And before I went there, I sent them about maybe 50 or 100 letters that I was comin'. And then when I got there, they were like, "Are you the guy sending the letters?" And I'm like, "Yeah." And then I said, "Are you guys gonna let me in and talk to William Donaldson?" And they said, "No." And I said, "But I wanna talk to William Donaldson, or else I wanna make a citizen's arrest of William Donaldson."

And then they said they were gonna arrest me. And I say to them, "What are you gonna arrest me for, handing out flyers in the street? What are you gonna give me, five to ten years for handin' out flyers?”

Undeterred, day after day, month after month, he dragged his sign out and walked back in forth in front of the NASDAQ, New York Stock Exchange, and the SEC offices then housed at the ill-fated World Trade Center Seven building. Passersby either ignored him or heckled him. Why was this guy preaching gloom and doom when the market was on a seemingly unstoppable bull run?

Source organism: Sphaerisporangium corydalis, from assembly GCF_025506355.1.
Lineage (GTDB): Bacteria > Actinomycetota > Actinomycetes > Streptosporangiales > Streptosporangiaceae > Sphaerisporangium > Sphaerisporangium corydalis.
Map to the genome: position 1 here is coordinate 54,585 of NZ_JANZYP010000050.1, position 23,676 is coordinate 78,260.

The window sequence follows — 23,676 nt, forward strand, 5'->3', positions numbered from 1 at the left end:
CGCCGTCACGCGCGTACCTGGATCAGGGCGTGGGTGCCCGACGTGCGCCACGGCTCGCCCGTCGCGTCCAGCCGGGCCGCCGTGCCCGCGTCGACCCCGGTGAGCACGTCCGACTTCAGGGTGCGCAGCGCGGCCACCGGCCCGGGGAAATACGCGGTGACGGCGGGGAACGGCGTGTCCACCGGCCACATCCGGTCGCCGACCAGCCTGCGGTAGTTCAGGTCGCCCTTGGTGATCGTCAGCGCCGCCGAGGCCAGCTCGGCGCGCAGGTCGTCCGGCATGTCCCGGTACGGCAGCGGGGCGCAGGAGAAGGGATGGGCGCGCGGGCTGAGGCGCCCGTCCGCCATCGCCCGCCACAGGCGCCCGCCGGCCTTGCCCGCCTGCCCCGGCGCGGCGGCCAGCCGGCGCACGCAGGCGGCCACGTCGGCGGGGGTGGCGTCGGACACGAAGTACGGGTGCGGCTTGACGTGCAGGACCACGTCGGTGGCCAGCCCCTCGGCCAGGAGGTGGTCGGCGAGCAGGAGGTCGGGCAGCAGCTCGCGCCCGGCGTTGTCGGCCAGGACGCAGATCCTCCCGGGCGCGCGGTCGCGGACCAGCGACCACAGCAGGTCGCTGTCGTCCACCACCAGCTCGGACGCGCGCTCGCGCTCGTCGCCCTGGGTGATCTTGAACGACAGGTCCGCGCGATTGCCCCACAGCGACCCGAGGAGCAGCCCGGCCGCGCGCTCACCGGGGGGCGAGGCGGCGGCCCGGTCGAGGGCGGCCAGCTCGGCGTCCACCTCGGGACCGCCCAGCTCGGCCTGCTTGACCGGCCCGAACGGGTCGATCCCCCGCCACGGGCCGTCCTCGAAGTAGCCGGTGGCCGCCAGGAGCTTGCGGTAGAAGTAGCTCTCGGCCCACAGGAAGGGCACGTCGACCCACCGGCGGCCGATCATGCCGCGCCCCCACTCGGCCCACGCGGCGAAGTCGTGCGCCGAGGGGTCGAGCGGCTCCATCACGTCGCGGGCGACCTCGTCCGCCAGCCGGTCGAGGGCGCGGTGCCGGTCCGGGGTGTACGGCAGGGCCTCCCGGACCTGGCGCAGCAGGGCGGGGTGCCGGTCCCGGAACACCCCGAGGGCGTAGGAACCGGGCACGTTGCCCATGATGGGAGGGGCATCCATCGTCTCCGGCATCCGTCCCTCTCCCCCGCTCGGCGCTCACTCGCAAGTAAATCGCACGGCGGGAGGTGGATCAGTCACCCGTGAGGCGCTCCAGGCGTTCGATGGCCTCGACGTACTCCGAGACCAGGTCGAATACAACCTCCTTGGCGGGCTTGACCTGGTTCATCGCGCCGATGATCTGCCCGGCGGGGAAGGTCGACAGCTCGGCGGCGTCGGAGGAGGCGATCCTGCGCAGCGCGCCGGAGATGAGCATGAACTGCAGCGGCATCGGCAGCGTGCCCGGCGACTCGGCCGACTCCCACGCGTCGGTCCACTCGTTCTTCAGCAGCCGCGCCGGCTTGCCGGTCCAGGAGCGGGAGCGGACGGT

He took his story about how fraud on Wall Street was destroying small companies to the local media, but no one cared. He called the SEC and told them the system was cracking, and that it was their responsibility to fix it, that the predatory practices of Wall Street were killing small companies and their shareholders. The SEC didn’t want to hear about it.     

Then Darren hit upon another idea….get the story out to the public, one way or another. First he talked his way into doing a series of shows on public access television in New York City, then on internet radio on the Christian Financial Radio Network (, which eventually became an underground meeting place for activists to spread the word about financial fraud. He met others along the way who had stumbled onto the fraud in their own corners of the country, and the message spread.